Don't mention the Ashes

Build-up? I'll tell you where to stick your build-up

Andrew Hughes

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Michael Vaughan launches a charity bike ride, London, January 14, 2013
Michael Vaughan wittily makes a point about the cyclical nature of Ashes supremacy © Getty Images
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Players/Officials: Michael Vaughan
Teams: Australia | England

The Ashes is to cricket what a black hole is to a neighbouring solar system. The Ashes exerts a dangerous influence on the cricket media, pulling everything else on the cricket calendar over the event horizon and into oblivion. Such is the gravitational pull of The Ashes, it has sucked me into writing the words The Ashes four times already, even though when I sat down at my desk, I didn't want to write about The Ashes at all.

Then again, it is possible to emerge unscathed from The Ashes, so if you don't like that intergalactic analogy, try this. The Ashes looms in our scanners like the Death Star. At first glance, The Ashes appears to be a small, distant, urn-shaped moon. As it gets closer, you realise it is in fact an enormous cricket superstructure designed to obliterate anything that gets in its way with its irresistible, hype-powered, patriotic drivel ray.*

Two black holes in the vicinity would be bad news. Two Death Stars is almost as bad, and this time, no implausible plot twist or shoddy exhaust-port engineering is going to save us.**

For the next ten months, every event featuring Australian cricketers, England cricketers, cricketers, former cricketers, Australians, people, crickets, willow, grass, balls, urns, kangaroos or burnt wood will be studied more closely than the last saucer of tea leaves in the five-cup playoff at the final of the World Tea Leaf Reading Championships.

So, for example, England didn't draw with New Zealand in the second Test. They continued their The Ashes build-up by outplaying some team or other and so sending a secret message to Michael Clarke, encrypted in the form of runs and wickets. And India's Mohali win didn't show off the phenomenal talent of a young Indian batsman called Shikhar. It punctured Australia's The Ashes build-up blimp, sending it spiralling out of control like an inebriated footballer with access to social media.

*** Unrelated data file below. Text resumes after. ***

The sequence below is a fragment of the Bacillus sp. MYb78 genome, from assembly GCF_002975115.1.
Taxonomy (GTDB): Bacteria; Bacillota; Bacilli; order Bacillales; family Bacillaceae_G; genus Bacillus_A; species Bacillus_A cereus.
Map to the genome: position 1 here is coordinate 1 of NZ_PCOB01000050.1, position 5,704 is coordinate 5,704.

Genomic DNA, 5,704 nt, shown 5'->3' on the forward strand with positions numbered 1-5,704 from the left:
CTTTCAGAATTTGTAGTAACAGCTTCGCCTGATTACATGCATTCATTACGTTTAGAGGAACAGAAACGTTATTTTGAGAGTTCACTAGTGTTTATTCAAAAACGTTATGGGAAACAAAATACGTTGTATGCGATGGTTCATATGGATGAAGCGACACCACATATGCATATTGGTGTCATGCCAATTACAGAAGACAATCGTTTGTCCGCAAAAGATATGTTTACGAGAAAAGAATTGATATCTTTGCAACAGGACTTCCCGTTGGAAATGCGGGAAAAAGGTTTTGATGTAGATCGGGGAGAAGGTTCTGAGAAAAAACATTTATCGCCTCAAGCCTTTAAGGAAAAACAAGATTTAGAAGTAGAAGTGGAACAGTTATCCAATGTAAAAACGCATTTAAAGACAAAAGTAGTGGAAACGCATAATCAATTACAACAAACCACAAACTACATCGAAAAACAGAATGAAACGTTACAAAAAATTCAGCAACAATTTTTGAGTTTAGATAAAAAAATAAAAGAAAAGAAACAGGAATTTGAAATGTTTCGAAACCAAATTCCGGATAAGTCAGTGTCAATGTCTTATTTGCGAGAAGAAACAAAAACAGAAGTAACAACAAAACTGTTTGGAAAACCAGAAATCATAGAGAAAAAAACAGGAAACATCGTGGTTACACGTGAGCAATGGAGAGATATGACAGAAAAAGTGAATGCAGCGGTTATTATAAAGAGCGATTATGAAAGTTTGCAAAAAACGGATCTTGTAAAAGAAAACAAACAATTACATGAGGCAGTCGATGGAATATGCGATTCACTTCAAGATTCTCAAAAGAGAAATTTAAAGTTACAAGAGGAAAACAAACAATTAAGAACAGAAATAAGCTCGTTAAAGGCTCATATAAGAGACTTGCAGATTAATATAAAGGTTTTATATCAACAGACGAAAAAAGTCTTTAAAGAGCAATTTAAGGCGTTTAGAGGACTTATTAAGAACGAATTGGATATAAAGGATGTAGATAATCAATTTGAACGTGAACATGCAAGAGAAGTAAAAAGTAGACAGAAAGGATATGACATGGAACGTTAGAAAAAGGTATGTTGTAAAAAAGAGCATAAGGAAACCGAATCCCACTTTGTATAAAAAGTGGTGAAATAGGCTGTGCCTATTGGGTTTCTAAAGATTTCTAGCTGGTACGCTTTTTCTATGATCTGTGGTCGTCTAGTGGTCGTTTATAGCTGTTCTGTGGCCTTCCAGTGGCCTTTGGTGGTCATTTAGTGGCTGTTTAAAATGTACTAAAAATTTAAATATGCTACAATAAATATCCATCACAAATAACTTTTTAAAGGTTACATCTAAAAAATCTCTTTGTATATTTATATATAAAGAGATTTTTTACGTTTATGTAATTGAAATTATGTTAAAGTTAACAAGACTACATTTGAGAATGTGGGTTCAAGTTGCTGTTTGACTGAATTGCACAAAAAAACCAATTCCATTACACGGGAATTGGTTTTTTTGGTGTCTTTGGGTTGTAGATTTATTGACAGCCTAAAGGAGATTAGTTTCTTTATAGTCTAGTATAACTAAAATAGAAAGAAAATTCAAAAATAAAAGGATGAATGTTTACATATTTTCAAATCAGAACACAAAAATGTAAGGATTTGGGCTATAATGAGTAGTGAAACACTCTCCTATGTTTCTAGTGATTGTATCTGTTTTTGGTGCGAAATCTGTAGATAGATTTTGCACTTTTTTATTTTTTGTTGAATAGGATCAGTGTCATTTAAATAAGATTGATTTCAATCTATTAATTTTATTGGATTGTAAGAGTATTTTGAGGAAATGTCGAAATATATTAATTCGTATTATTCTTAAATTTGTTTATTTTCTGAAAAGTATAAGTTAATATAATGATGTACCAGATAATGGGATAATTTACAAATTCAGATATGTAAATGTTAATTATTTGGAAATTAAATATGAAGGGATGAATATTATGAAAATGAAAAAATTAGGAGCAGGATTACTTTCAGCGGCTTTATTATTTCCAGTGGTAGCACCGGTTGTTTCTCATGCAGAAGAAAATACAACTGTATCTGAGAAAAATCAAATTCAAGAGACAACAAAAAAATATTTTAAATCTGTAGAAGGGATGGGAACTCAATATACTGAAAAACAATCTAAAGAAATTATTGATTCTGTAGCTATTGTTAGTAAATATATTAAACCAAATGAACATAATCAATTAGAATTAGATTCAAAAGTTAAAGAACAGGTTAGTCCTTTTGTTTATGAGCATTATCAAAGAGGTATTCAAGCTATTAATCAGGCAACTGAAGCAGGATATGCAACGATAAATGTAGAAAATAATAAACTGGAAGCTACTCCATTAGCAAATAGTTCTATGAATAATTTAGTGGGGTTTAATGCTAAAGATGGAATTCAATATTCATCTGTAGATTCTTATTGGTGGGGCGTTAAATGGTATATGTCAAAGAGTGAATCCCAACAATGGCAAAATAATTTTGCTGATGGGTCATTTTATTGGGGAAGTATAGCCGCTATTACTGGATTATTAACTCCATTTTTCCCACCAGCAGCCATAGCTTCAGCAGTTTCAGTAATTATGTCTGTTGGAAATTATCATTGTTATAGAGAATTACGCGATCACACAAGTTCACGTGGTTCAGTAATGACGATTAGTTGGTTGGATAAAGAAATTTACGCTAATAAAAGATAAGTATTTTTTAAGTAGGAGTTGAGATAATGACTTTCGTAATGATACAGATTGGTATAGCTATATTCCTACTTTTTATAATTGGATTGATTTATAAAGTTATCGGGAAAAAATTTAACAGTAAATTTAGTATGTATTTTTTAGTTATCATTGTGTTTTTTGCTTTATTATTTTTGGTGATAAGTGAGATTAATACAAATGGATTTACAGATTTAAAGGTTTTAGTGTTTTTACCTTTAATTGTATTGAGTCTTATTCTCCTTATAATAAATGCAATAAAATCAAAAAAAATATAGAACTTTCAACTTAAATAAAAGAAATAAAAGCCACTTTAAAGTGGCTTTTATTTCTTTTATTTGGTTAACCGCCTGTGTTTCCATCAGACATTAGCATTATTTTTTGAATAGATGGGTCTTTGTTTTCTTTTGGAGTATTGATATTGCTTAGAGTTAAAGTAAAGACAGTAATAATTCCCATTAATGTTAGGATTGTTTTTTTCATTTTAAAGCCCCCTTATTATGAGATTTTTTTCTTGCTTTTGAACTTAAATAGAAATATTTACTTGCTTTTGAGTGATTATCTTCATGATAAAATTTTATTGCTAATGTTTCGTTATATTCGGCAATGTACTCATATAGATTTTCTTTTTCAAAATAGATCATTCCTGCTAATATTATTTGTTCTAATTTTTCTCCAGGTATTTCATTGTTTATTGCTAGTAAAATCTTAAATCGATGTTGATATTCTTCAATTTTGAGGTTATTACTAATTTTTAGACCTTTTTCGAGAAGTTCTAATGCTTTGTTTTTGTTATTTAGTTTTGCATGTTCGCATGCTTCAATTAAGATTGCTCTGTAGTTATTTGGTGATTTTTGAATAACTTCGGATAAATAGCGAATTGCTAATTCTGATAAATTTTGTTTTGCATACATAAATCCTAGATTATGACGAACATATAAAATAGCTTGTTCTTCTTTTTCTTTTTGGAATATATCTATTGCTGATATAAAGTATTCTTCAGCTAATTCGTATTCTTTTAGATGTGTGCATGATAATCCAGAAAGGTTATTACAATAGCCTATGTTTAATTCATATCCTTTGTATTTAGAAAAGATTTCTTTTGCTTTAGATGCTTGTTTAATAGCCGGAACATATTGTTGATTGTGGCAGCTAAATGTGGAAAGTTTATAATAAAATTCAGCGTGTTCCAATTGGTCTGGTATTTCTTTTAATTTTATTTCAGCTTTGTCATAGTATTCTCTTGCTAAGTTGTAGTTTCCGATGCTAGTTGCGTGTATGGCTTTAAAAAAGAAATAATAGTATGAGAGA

And then there's the name-calling. The Sith Lord of Silly is Darth Vaughan, former England captain, who spends his spare time irritating Australians with his Twitter tickling stick. The schoolboy exchanges between individuals vaguely associated with two national sports teams would normally be at tolerable levels of patriotic tediousness, say around 1.5 degrees Botham (or 5.0 degrees on the McGrath scale).

But when said sports teams are not even going to be in the same country for another four months, the storm of witless intercontinental cricket teasing can build up to a full blown Bore Hurricane, and those of us who don't really care one way or the other are forced to put up metaphorical shutters and hide in safe corners of the internet until the thing is over.

So for the sake of our sanity, it is time for the ICC to act. I suggest they slap a gag order on the entire population of the planet, forbidding any mention of the A-word until just before a coin is thrown in the air near the River Trent some time in early July.

And above all, let's have no more blog posts on the subject. Apart from this one, obviously.

*Readers not familiar with the first Star Wars film may at this point wish to reassess what they've been doing with their lives. I suggest you go see the film, absorb its message - paying particular attention to the wisdom of the late Sir Alec Guinness concerning the misidentification of man-made intergalactic phenomena - then read this blog again.

**Seriously, just watch the film.

Andrew Hughes is a writer currently based in England

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Posted by Prashant on (March 21, 2013, 17:23 GMT)

I so wish that all 5 Tests get rained out this time. Enough of this Ashes hype. Most times it is a no-contest.

Posted by Adam on (March 21, 2013, 14:45 GMT)

Maybe Aussies care about it just a little bit too fervently? I can see how beating the English - the inventors of modern sport - might be seen as the ultimate achievement in any sport.